Welcome to Part 2 of our 3-part SEO basics series, designed to help you “speak SEO” with your team by becoming better acquainted with the basic SEO concepts most often discussed. Part 1 of our series covered basic on-page SEO terms and definitions. In this segment, we’ll define essential SEO linking concepts and search engine directives.
Search Engine Directives: Definitions
Meta robots refers to the automated search engine “robots” -- usually referred to as “bots,” such as “Googlebot” and “Bingbot” -- that “crawl” the Web, discovering and indexing individual Web pages in the search engine results pages (SERPs). By using relatively simple HTML (“hypertext markup language”) code, SEOs can “tell” search engine bots what specific Web pages and page-level information to exclude from search results, as well as how to handle the links contained within a Web page’s content, via directives (often referred to as “tags”). The working definitions of the most common search engine linking tags are: Index: Tells Meta robots to index the Web page, thereby including it in the SERPs. This isn’t necessary to specify, however, as it is the default setting. Noindex instructs the Meta robots to exclude the Web page from indexing in the SERPs. For example, if your site has an unfinished Web page, you could ensure search engines don’t display that page until it is ready for user viewing with a “noindex” Meta robots tag. (In terms of HTML code, the command would be <meta name=”robots” content=”noindex”>).
- Note that while a “noindex” directive will prevent the Web page from appearing in the SERPs, the page will continue to be crawled. This means links within the page content will be followed and the destination page of the link indexed, unless a “nofollow” directive is also defined, as discussed below.
Follow directs Meta robots to follow the links included on the Web page to the (destination) pages indicated in the links’ respective URLs (Web page addresses), which they will then index in the SERPs. As with “index,” the “follow” directive is in effect by default. Nofollow prevents Meta robots from following and indexing the Web page URLs of links included within the original page content. Using the example (above) of an incomplete Web page from the “noindex” directive, should you want to exclude both the Web page and the link URLs within its content from indexing, the HTML code would read <meta name=”robots” content=”noindex,nofollow”>. A more concise directive recognized by Googlebot for “noindex,nofollow” is simply none (in HTML, it’d be <meta name=”robots” content=”none”>).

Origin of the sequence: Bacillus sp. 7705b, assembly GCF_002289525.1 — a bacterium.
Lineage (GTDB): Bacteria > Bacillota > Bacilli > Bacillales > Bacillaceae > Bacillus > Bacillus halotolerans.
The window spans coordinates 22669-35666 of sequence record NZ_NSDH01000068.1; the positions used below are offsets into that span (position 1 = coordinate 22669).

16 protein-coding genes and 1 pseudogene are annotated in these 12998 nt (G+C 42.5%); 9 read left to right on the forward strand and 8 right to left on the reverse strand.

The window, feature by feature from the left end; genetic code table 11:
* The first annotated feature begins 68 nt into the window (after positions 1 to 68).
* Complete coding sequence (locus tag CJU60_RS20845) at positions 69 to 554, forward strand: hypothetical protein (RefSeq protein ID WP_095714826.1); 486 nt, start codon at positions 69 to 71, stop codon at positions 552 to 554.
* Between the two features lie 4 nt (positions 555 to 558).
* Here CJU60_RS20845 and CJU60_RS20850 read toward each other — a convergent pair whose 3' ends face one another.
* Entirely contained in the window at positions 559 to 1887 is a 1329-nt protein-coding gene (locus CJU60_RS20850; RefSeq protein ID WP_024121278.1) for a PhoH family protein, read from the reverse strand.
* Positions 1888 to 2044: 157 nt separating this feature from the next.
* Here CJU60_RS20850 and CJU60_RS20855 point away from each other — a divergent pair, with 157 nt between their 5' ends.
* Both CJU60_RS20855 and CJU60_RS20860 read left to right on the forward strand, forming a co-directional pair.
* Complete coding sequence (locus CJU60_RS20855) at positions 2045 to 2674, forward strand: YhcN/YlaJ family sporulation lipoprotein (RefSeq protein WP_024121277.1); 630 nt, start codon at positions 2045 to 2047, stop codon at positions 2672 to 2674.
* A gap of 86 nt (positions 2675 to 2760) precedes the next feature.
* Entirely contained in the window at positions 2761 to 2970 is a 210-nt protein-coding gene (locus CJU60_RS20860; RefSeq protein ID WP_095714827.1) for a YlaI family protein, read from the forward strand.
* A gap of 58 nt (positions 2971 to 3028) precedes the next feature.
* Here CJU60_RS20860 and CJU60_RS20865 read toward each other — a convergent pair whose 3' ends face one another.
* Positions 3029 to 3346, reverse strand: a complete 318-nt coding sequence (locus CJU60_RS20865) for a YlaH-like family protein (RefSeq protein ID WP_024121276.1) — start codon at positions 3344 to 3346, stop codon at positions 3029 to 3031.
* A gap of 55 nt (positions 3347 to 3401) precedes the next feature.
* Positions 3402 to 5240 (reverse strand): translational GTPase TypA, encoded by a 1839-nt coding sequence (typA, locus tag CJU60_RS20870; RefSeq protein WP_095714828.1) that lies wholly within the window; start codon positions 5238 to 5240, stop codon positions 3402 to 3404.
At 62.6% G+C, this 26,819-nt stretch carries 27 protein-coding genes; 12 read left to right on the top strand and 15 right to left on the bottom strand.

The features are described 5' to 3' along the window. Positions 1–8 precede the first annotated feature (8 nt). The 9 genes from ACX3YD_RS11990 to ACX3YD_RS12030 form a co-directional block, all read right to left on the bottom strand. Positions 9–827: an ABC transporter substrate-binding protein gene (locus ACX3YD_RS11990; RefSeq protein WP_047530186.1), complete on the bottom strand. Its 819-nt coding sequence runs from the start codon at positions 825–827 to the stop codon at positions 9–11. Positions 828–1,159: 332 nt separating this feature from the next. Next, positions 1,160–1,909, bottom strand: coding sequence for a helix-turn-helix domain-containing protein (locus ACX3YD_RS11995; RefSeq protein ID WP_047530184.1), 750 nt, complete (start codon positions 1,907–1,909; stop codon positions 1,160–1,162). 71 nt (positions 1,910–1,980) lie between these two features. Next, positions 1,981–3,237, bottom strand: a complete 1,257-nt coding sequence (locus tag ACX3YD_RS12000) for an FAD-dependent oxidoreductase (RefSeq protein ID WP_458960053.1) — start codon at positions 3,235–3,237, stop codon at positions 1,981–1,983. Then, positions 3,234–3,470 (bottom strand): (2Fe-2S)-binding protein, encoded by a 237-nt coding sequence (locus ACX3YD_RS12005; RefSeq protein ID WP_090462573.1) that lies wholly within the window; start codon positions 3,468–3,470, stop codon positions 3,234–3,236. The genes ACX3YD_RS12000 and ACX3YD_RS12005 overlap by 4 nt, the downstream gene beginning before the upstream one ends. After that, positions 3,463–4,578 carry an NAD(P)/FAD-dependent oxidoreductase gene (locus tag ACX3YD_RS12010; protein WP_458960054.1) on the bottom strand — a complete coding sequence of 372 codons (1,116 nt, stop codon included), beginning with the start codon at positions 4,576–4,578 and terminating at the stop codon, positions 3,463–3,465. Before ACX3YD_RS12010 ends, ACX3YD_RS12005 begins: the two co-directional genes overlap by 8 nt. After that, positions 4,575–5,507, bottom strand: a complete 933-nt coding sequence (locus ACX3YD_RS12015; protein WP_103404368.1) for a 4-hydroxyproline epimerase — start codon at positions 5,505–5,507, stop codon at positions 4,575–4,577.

- Note that the “nofollow” tag disallows the following/indexing of all links on the Web page level. This is distinct from the “nofollow” attribute that applies to individual links within the page’s content.
Noarchive prevents Meta robots from showing a cached copy of the Web page in search results. Nosnippet blocks Meta robots from displaying the Web page’s Meta description in the SERPs, as well as the page’s cached copy.
Link Profile Concepts
As search engine bots crawl the Web via links, your website’s link profile plays a key role in determining its search visibility. There are several essential elements to a “healthy” link profile, defined as follows: Inbound links, also referred to as “backlinks,” are those from other websites linking to yours.
Beginning with the initial release of Google’s “Penguin” update in 2012 and several iterations thereafter, webmasters and site owners have become increasingly vigilant about the quality of inbound links comprising their backlink profile. Targeted at link schemes seeking to pass “PageRank” (which Google describes as its “opinion of the importance of a page based on the incoming links from other sites”) from one Web page to another, the Penguin algorithm has resulted in countless manual penalties – oftentimes leveled at legitimate websites that have unknowingly or unwittingly become ensnared in a link scheme. In recent times, Google will target the penalties to the page with bad links instead of the whole domain.
- Our article on link audits details a 4-step process for assessing link quality. Should you discover unnatural or poor-quality backlinks in your profile, the article also outlines measures you can take. If those fail, then you may have to employ Google’s “disavow backlinks” tool.
- Read our guide to using backlinks effectively for content and SEO success
Outbound links are external links from your site’s Web pages to those of another site. As with inbound links, it is a best practice to exercise caution when linking out; be sure that the website is in good standing with Google and other search engines. Internal links are those linking separate pages within a website. These links act as a “wireframe” within a site, providing internal structure that assists users with navigation and Meta robots with crawling and indexing. Anchor text is the clickable word or words used in a link, whether internal or external (outbound).
- Anchor text used to be viewed by search engines as a strong ranking signal, but because spammers abused anchor text (with exact-match keywords) in their attempts to manipulate search engine rankings, the Google search engine scaled back the SEO weight assigned. Now, sites found to be overusing anchor text with exact-match keywords may be subject to manual penalty.
Besides exact match, there are partial match, zero match (generic) and branded (links with the brand name or website URL) anchor text. That’s a wrap for Part 2 of our guide to basic SEO concepts! Be sure to catch Part 3, where we’ll discuss even more technical SEO terms.